Friday, February 20, 2009

Newsworthy nibblings

I may have mentioned this before, but I have a strange thing for bald men (don't ask me why). Well, clean-shaven Top Chef judge and esteemed chef, Tom Colicchio is no exception in that grouping. His focus on fresh, seasonal cooking and really honoring the food we eat is quite inspiring and I'm a big fan of his restaurants in NYC and his cookbook as I've blogged about in the past. Yesterday, Tara Parker Pope of the NY Times posted a Q&A session with Colicchio himself on the topic of kids and healthy eating ("Even Top Chefs Have Picky Kids"). I love that Colicchio talks about his own teenage son and the challenges (and victories!) he faces in raising a healthful, good eater. It's all about balance, setting healthy patterns when kids are young, and serving up really well-prepared, fresh food. When asked what restaurants should be doing to promote healthy eating, here's what Colicchio had to say:
What chefs can do when it comes to getting the word out is have people understand food differently. If food is well sourced and well prepared, I don’t think the word healthy needs to be brought into it. It’s healthy because it’s wholesome. That’s what we should focus on. You can buy a box of low-fat macaroni and cheese made with powdered nonsense. I’m not worried if I’m using four different cheeses and it’s high in fat. It’s real food. That’s what’s more important.

Tom Colicchio, along with Rachael Ray and Tara Parker-Pope will be participating in a panel this weekend at the Food Network South Beach Wine & Food Festival titled - "Beyond Chicken Nuggets: How to Raise a Healthy Eater."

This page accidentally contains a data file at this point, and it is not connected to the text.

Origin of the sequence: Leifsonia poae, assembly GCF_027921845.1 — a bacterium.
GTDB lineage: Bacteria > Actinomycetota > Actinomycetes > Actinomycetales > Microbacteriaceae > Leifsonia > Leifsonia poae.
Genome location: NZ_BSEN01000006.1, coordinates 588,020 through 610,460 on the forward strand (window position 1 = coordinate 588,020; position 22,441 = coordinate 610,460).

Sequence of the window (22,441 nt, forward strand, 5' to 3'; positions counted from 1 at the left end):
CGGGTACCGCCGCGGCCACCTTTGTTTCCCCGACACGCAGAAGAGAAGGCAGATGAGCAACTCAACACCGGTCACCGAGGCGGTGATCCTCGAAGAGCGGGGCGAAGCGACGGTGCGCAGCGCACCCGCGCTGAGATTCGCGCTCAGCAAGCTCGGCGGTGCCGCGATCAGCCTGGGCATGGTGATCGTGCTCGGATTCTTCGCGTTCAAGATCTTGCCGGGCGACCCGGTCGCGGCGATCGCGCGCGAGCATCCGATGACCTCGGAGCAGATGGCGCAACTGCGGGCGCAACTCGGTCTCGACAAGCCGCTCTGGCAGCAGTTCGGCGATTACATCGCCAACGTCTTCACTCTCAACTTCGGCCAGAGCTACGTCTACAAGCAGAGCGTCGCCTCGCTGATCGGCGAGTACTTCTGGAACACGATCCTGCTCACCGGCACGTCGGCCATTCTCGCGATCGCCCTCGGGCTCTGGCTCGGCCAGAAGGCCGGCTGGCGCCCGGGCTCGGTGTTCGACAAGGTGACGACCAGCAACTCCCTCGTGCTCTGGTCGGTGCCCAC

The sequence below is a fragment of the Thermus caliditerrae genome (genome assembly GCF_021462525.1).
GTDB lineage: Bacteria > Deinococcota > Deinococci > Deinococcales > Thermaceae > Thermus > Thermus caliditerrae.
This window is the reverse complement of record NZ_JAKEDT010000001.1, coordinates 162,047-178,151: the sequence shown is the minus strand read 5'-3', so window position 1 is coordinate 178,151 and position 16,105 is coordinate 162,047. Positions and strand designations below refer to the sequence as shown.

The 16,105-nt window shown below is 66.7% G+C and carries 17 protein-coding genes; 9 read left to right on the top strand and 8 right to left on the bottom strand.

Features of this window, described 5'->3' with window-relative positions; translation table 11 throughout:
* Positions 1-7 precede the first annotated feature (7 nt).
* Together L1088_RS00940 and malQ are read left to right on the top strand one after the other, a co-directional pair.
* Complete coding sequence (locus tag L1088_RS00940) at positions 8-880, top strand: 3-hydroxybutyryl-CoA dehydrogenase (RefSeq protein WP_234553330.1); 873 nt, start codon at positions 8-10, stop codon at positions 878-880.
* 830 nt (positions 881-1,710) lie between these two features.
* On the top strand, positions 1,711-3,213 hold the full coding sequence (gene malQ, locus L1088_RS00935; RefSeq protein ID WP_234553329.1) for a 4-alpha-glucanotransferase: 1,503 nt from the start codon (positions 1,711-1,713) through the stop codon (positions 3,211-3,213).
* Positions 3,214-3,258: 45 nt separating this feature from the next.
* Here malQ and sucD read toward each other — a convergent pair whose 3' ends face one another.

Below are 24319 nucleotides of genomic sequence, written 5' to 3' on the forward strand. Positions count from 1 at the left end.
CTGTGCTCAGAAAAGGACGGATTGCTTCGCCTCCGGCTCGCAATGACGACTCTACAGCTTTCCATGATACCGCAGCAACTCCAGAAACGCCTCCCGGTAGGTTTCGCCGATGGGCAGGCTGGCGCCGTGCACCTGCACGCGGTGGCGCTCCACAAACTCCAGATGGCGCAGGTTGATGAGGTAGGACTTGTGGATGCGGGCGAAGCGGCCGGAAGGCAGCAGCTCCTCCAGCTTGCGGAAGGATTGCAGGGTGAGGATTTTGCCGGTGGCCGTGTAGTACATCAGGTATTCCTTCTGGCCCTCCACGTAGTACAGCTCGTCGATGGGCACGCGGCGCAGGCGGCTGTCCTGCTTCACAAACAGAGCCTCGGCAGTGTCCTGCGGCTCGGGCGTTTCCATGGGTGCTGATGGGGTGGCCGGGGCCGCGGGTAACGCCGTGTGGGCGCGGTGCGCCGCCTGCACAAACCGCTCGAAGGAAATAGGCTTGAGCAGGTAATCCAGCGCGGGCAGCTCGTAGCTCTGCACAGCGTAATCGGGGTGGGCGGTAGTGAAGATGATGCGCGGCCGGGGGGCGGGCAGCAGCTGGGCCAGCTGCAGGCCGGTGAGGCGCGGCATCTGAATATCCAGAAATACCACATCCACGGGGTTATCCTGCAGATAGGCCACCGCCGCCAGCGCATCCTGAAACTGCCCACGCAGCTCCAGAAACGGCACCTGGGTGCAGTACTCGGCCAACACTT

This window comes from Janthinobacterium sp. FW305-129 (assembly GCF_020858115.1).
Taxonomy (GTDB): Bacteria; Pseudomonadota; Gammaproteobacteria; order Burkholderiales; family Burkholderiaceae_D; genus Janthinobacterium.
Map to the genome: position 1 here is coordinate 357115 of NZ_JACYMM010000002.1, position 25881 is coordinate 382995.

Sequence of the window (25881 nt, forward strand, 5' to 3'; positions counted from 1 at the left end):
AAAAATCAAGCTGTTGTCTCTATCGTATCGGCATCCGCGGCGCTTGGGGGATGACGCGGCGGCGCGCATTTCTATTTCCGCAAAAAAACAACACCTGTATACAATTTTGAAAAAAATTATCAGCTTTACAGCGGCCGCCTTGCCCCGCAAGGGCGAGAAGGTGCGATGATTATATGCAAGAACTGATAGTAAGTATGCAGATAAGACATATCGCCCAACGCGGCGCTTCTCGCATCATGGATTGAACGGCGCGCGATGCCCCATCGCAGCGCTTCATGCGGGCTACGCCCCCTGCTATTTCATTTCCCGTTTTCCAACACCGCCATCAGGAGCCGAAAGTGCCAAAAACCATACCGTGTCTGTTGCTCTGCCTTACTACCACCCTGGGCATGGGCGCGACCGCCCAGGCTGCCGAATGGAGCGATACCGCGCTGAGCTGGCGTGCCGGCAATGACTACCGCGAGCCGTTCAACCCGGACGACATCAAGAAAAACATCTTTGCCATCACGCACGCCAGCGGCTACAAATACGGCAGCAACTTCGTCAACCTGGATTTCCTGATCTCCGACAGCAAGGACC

Photo credit: Tom Colicchio (Bill Bettencourt/Bloomberg News)

Another great article in the news this week..."Sweeteners: Real Aid or Excuse to Indulge?" Health columnist Jane E. Brody unravels the truths and misconceptions about artificial sweeteners in the U.S. Most of you already know my opinion...the less the better. The article hits on the point I frequently bring to light -- overcompensating on calories when noncaloric sweeteners are high in our diet, so essentially intaking more calories (when you're actually trying to curb them) because your body doesn't register the fake stuff, isn't satisfied and seeks out additional food. And just like that, welcome to the world of unintentional weight gain. The article's a great overview on sweeteners, looking at the biological and psychological factors -- check it out.
Lastly, while I'm on the topic of Glamour magazine this week (see my earlier post), I thought it'd be fitting to mention this article on sleep on weight loss that was featured in the mag's March issue, "Lose Weight While You Sleep". Oh yeah, I've touched on this snoozy subject again and again's really freaking important! Consistent sleep deprivation = screwed up hunger-satiety hormone levels = increased refined carb and sugar cravings = you got it...weight gain. Not so fun, wouldn't you rather be sleeping? I sure as hell would. Granted, I realize life is hectic and crazy and I often wish there were 36 hours in the day, but it is absolutely important to figure out how much shut-eye your body requires to perform at optimal speed. Sleep expert, Dr. Michael Breus is quoted in the article and recommends no less than 7.5 hours per night. If you're looking to lose a few without much effort and increase energy, sleep is the big rest at its best.

No comments: